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Climatic Divisions by Stamp and Kendrew (Tropical India)

In this article we will discuss Climatic Divisions by Stamp and Kendrew (Tropical India)

In this article, we will discuss Climatic Divisions by Stamp and Kendrew (Tropical India). So, let’s get started.

Tropical India

1. Region of Very Heavy Rainfall
This climatic divison stretches over Assam, Meghalaya, Nagaland, Manipur, Tripura and Mizoram. The average annual rainfall in these areas is over 200 cm. The heaviest rainfall in the world is recorded in this region at the station of Mawsynram and Cherrapunji. Over 90%of the average annual rainfall is recorded during the season of the South-West Monsoon. There are significant variations in the mean monthly temperature of January and July owing to undulating and mountainous topography.

2. Region of Heavy Rainfall
This region covers West Bengal, Odisha, Jharkhand and eastern parts of Andhra Pradesh. The average annual rainfall in this region varies between 100–200 cm. There is a general decrease in theamount of rainfall from east to west. The mean January temperature is over 18°C, while about 30°C is recorded during the months of June and July.

3. Region of Moderate Rainfall
This region lies to the east of the Western Ghats and includs Gujarat, south-western Madhya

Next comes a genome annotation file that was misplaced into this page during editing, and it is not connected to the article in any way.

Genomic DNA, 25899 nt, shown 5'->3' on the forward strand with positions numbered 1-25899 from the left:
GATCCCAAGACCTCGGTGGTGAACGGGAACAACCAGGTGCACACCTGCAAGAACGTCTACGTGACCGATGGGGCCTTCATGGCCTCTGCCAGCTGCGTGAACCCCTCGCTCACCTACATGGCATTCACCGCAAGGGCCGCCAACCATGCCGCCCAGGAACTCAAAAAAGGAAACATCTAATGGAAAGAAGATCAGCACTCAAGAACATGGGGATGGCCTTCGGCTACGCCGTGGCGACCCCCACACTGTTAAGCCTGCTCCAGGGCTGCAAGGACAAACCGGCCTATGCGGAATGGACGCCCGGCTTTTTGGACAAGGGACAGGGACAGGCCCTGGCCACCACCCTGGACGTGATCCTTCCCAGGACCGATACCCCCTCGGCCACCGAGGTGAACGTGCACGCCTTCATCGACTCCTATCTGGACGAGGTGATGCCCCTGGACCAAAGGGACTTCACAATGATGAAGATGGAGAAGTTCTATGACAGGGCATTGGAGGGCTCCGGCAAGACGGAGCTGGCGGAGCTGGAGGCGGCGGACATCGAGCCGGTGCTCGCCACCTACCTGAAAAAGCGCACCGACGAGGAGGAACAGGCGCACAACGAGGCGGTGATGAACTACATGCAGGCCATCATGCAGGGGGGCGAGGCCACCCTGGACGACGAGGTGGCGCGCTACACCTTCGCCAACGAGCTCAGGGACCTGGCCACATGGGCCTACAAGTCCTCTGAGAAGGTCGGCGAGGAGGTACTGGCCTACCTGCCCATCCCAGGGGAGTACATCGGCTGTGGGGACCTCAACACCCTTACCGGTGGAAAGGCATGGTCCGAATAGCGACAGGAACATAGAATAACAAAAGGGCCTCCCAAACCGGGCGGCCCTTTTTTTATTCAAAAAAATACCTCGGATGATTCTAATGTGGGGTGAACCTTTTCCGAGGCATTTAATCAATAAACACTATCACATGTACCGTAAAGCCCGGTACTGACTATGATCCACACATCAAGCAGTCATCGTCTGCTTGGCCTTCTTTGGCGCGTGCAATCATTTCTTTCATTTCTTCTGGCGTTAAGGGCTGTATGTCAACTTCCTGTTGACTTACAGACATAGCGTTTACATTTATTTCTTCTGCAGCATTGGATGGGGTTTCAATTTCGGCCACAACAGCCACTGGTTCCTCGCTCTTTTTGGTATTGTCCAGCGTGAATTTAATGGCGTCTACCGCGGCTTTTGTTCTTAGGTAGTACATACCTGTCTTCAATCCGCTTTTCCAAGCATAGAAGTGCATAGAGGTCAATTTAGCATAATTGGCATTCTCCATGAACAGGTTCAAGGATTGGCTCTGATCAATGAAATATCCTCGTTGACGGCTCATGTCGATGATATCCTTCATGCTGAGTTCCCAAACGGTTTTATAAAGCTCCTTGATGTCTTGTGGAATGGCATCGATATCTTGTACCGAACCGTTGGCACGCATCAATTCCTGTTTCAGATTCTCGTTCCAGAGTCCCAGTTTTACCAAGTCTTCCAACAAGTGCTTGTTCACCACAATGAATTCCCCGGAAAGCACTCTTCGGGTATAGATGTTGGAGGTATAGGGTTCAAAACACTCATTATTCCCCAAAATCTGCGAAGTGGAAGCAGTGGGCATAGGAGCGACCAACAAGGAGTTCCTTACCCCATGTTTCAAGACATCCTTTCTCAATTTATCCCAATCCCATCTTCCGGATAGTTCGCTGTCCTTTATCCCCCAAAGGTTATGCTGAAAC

Pradesh, Maharashtra, Karnataka and greater parts of Telangana and Andhra Pradesh. Being in the rain-shadow area of the Western Ghats, this region receives relatively less rainfall of about 75cm. The average temperature in the months of January and July varies between 18°C and 32°C respectively.

4. The Konkan Coast
It stretches from the mouth of Tapi river to Goa. The average annual rainfall is more than 200 cm, of which over 90% is recorded from the Arabian stream of the South-West Monsoon. The mean January temperature remains around 24°C while the mean July temperature reads about 27°C. The average annual range of temperatures varies between 3°C to 6°C depending on the distance from the cost and the equator. In general, the annual range of temperature increases from south to north.

5. The Malabar Coast
This climate division lies between Goa and Cape Camorin (Kanniyakumari). The Malabar Coast records over 250cm of rainfall. The average annual temperature reads around 27°C with 3°C being the annual range of temperature. Kochi is a typical example of this region.

6. The Tamil Nadu Region
This region includes the greater parts of the state of Tamil Nadu and the Coromandal Cost. The average annual rainfall varies between 100-150cm. Most of the rainfall is recorded during the season of retreating Monsoon (October to December). The average temperature for the month of January is 24°C, while the July temperature reads around 30°C.

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